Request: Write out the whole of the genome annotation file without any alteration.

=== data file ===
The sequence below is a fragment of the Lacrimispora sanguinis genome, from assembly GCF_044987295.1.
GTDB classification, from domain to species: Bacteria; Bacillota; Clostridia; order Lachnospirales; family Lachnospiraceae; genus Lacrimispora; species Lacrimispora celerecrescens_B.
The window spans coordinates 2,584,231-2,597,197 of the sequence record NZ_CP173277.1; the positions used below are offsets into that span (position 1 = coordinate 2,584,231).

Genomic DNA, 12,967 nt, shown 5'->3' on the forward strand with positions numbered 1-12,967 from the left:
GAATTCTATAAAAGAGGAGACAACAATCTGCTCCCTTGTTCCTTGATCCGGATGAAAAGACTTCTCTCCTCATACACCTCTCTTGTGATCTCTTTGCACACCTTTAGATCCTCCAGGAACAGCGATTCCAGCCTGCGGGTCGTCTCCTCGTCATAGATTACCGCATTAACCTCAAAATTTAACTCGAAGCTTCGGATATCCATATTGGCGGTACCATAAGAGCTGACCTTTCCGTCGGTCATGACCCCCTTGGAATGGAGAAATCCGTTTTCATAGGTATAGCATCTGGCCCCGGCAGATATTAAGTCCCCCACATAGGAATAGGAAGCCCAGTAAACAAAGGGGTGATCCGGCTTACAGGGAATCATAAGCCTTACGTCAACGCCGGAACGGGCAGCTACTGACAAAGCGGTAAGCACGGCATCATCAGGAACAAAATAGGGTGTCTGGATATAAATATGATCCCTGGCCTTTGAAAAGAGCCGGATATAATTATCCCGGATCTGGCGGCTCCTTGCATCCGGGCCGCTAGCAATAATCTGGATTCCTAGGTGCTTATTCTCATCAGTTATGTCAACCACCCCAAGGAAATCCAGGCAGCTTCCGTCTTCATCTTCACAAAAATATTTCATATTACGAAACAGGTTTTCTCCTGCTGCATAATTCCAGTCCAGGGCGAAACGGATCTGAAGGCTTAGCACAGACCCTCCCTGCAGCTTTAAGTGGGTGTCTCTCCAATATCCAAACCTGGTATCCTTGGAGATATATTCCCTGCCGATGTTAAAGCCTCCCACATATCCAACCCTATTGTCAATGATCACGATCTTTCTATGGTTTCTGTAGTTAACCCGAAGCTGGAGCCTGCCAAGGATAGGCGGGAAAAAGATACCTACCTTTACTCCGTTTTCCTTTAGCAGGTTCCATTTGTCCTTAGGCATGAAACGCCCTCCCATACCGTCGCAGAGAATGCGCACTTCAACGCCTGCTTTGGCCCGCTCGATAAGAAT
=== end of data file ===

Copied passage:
The sequence below is a fragment of the Lacrimispora sanguinis genome, from assembly GCF_044987295.1.
GTDB classification, from domain to species: Bacteria; Bacillota; Clostridia; order Lachnospirales; family Lachnospiraceae; genus Lacrimispora; species Lacrimispora celerecrescens_B.
The window spans coordinates 2,584,231-2,597,197 of the sequence record NZ_CP173277.1; the positions used below are offsets into that span (position 1 = coordinate 2,584,231).

Genomic DNA, 12,967 nt, shown 5'->3' on the forward strand with positions numbered 1-12,967 from the left:
GAATTCTATAAAAGAGGAGACAACAATCTGCTCCCTTGTTCCTTGATCCGGATGAAAAGACTTCTCTCCTCATACACCTCTCTTGTGATCTCTTTGCACACCTTTAGATCCTCCAGGAACAGCGATTCCAGCCTGCGGGTCGTCTCCTCGTCATAGATTACCGCATTAACCTCAAAATTTAACTCGAAGCTTCGGATATCCATATTGGCGGTACCATAAGAGCTGACCTTTCCGTCGGTCATGACCCCCTTGGAATGGAGAAATCCGTTTTCATAGGTATAGCATCTGGCCCCGGCAGATATTAAGTCCCCCACATAGGAATAGGAAGCCCAGTAAACAAAGGGGTGATCCGGCTTACAGGGAATCATAAGCCTTACGTCAACGCCGGAACGGGCAGCTACTGACAAAGCGGTAAGCACGGCATCATCAGGAACAAAATAGGGTGTCTGGATATAAATATGATCCCTGGCCTTTGAAAAGAGCCGGATATAATTATCCCGGATCTGGCGGCTCCTTGCATCCGGGCCGCTAGCAATAATCTGGATTCCTAGGTGCTTATTCTCATCAGTTATGTCAACCACCCCAAGGAAATCCAGGCAGCTTCCGTCTTCATCTTCACAAAAATATTTCATATTACGAAACAGGTTTTCTCCTGCTGCATAATTCCAGTCCAGGGCGAAACGGATCTGAAGGCTTAGCACAGACCCTCCCTGCAGCTTTAAGTGGGTGTCTCTCCAATATCCAAACCTGGTATCCTTGGAGATATATTCCCTGCCGATGTTAAAGCCTCCCACATATCCAACCCTATTGTCAATGATCACGATCTTTCTATGGTTTCTGTAGTTAACCCGAAGCTGGAGCCTGCCAAGGATAGGCGGGAAAAAGATACCTACCTTTACTCCGTTTTCCTTTAGCAGGTTCCATTTGTCCTTAGGCATGAAACGCCCTCCCATACCGTCGCAGAGAATGCGCACTTCAACGCCTGCTTTGGCCCGCTCGATAAGAAT